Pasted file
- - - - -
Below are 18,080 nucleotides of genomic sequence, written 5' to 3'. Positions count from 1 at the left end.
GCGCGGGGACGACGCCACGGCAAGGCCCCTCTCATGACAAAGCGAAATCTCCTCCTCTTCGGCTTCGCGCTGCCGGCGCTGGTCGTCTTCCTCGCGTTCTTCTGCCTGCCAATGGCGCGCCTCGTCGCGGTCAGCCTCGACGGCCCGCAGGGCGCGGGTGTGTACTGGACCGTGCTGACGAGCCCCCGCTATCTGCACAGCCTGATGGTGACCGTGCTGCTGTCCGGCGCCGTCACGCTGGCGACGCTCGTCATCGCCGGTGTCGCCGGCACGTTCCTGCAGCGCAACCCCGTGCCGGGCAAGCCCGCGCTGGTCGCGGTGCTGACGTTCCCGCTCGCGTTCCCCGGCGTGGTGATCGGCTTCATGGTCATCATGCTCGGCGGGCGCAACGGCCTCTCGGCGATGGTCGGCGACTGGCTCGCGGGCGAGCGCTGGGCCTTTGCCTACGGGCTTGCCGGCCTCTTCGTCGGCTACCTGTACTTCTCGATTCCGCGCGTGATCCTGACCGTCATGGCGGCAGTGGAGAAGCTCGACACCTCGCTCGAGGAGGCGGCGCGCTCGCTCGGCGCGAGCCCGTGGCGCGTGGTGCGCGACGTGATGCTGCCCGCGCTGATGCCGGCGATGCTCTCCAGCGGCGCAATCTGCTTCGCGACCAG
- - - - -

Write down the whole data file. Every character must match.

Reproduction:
Below are 18,080 nucleotides of genomic sequence, written 5' to 3'. Positions count from 1 at the left end.
GCGCGGGGACGACGCCACGGCAAGGCCCCTCTCATGACAAAGCGAAATCTCCTCCTCTTCGGCTTCGCGCTGCCGGCGCTGGTCGTCTTCCTCGCGTTCTTCTGCCTGCCAATGGCGCGCCTCGTCGCGGTCAGCCTCGACGGCCCGCAGGGCGCGGGTGTGTACTGGACCGTGCTGACGAGCCCCCGCTATCTGCACAGCCTGATGGTGACCGTGCTGCTGTCCGGCGCCGTCACGCTGGCGACGCTCGTCATCGCCGGTGTCGCCGGCACGTTCCTGCAGCGCAACCCCGTGCCGGGCAAGCCCGCGCTGGTCGCGGTGCTGACGTTCCCGCTCGCGTTCCCCGGCGTGGTGATCGGCTTCATGGTCATCATGCTCGGCGGGCGCAACGGCCTCTCGGCGATGGTCGGCGACTGGCTCGCGGGCGAGCGCTGGGCCTTTGCCTACGGGCTTGCCGGCCTCTTCGTCGGCTACCTGTACTTCTCGATTCCGCGCGTGATCCTGACCGTCATGGCGGCAGTGGAGAAGCTCGACACCTCGCTCGAGGAGGCGGCGCGCTCGCTCGGCGCGAGCCCGTGGCGCGTGGTGCGCGACGTGATGCTGCCCGCGCTGATGCCGGCGATGCTCTCCAGCGGCGCAATCTGCTTCGCGACCAG